For instance, when she speaks of lack of clean water in the country or even about the beloved old library that was destroyed in an earthquake and how nothing was done to build the new one. And now that there is a new one that has been built (way after the book was published), but there is still doubt if it is open to public or not.

Kincaid’s book is large – very large not only in its scope but also in what it has to say – and how she manages to say it in all in less than hundred pages is nothing short of a feat. That explains the writer she is – succinct, bare-boned, and yet so deeply emotional that every emotion is reflected on paper, and in turn is felt by the reader.

When Death Takes Something From You Give It Back: Carl’s Book by Naja Marie Aidt. Translated from the Danish by Denise Newman.

When Death Takes Something From You Give It Back- Carl's Book by Naja Marie Aidt Title: When Death Takes Something From You Give It Back: Carl’s Book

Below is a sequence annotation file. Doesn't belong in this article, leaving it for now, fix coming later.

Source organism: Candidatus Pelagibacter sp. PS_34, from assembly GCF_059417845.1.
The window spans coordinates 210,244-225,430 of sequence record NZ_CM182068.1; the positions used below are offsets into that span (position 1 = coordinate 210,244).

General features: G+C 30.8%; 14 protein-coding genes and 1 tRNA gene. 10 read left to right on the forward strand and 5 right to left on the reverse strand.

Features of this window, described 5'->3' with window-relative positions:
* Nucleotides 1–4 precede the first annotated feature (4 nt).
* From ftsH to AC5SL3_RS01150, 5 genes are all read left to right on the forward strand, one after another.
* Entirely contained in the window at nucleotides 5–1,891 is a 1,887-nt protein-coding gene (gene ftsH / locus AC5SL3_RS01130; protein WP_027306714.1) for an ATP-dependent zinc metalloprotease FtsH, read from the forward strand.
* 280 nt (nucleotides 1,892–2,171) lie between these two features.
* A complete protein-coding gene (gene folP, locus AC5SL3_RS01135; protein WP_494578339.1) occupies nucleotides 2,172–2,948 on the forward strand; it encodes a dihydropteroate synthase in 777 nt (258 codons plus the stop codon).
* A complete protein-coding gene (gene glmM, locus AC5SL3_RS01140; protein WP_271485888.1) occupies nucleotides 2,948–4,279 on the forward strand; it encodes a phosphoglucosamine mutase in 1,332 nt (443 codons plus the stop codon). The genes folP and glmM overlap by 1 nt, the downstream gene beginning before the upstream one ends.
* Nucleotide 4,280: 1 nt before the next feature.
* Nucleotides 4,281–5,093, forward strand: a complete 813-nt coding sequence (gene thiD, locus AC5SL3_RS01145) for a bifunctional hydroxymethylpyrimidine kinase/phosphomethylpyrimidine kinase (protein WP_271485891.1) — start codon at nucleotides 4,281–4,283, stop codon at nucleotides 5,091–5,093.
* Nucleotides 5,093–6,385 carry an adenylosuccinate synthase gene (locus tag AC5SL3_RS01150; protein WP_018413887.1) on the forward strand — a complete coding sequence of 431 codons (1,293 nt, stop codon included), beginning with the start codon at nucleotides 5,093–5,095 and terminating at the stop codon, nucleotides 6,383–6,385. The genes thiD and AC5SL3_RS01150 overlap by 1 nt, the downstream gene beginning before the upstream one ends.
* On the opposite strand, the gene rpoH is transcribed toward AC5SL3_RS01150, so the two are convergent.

Author: Naja Marie Aidt
Translated from the Danish by Denise Newman
Publisher: Coffee House Press
ISBN: 978-1566895606
Genre: Memoir
Pages: 152
Source: Publisher
Rating: 5 stars

You cannot overcome grief. Grief hangs around, till it decides to leave you. Till such time you cannot get rid of it. It will not let go. As Naja Marie Aidt puts it so eloquently, that it breaks your heart: “Sorrow cannot be cured”.

When Death Takes Something From You Give It Back: Carl’s Book is a book about Naja’s son Carl and how she and her family lost him when he was twenty-five years old. Lost him to what? Lost him to whom? How does one overcome such a loss? Does one really? The answer is always no.